Netflix is testing ways to end password sharing

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In news which looks set to put a strain on both family and romantic relationships, the streaming platform Netflix has announced it will be testing out a new paid feature to cut down on password sharing between households.

Sharing account details with those who you do not live with is not allowed under Netflix’s Terms of Use, but that hasn’t stopped users from allowing friends and family members to access accounts with their logins – especially during lockdown.

Clause 4.2 of their terms reads: “The Netflix service and any content accessed through the service are for your personal and non-commercial use only and may not be shared with individuals beyond your household.”

Now the platform has appeared to take a stronger stance against the practice, writing in a blog post published on Wednesday that account sharing between households is “impacting our ability to invest in great new TV and films for our members”.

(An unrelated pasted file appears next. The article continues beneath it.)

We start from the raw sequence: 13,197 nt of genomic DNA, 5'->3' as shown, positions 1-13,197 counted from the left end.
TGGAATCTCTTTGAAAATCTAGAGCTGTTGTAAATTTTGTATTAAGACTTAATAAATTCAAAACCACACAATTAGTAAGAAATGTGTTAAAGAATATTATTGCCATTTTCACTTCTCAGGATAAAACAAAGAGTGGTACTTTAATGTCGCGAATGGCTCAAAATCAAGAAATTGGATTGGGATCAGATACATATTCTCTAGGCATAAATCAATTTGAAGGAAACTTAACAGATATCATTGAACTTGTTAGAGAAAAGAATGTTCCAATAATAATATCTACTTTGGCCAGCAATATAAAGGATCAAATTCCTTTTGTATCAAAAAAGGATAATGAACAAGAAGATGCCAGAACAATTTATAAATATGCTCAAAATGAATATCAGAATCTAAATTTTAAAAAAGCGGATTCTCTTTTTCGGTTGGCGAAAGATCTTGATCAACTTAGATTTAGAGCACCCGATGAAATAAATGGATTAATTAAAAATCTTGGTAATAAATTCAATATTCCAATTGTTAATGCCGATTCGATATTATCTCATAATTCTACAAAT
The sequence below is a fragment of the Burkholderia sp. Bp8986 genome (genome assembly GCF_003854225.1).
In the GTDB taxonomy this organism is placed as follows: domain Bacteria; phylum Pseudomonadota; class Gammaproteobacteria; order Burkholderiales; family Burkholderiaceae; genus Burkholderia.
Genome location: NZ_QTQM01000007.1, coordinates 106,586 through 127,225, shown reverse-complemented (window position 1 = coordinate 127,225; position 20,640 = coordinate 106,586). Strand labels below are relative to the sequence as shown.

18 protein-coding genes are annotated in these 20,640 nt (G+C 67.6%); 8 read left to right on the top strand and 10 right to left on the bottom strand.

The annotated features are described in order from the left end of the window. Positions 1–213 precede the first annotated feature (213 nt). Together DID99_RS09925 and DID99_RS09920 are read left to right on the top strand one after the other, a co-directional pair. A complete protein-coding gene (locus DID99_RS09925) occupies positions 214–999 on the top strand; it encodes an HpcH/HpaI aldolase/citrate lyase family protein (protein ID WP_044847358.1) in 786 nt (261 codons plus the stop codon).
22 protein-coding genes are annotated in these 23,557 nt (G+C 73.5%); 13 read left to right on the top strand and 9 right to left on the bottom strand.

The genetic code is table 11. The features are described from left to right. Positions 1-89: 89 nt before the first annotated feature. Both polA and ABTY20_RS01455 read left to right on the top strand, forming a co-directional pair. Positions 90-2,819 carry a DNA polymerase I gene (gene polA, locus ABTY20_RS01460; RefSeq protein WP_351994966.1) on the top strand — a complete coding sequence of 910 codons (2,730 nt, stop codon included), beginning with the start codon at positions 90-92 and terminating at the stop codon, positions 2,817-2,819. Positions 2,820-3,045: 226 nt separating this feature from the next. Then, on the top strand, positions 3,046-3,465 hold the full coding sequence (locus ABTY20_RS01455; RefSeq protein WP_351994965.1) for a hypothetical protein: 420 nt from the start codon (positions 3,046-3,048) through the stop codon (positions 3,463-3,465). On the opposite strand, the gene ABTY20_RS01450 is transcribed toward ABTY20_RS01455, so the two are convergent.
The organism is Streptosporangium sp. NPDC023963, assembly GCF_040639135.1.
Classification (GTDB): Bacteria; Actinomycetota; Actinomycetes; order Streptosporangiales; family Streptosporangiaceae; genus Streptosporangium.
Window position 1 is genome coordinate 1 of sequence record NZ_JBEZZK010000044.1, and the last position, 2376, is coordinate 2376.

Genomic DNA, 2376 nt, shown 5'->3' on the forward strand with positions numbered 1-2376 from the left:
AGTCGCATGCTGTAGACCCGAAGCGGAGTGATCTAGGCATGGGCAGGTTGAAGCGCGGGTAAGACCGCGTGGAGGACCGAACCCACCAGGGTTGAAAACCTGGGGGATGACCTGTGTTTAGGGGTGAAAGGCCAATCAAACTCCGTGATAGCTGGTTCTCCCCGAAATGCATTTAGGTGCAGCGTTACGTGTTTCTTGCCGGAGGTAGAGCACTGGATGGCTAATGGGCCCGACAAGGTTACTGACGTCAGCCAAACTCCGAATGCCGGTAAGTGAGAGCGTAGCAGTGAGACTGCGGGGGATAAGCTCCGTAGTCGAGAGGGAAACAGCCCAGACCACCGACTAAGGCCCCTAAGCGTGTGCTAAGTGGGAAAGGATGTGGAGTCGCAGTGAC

In other words, they really think you should be paying for that.

“So for the last year we’ve been working on ways to enable members who share outside their household to do so easily and securely, while also paying a bit more,” Chengyi Long, the company’s director of product innovation, continued.

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They went on to add that Standard and Premium members in Chile, Costa Rica and Peru would be part of a launch and test of two new features – one of them being the option to add extra members to their account.

Ms Long explained: “[Members] will be able to add sub accounts for up to two people they don’t live with – each with their own profile, personalised recommendations, login and password – at a lower price.”

That’s an extra 2,380 CLP for Chileans, and $2.99 for Costa Ricans. If the same feature rolls out more widely at the same price, that would be around £2.27.

It’s not quite known how Netflix would track household logins, but Varietyreports Netflix may prompt a member to verify their account “only if a device outside of their household logs into the account”, sending a verification code to authenticate the login.

Needless to say, people aren’t happy, and are already willing to burn bridges to avoid paying the extra cash:

Thoughts and prayers to you all.

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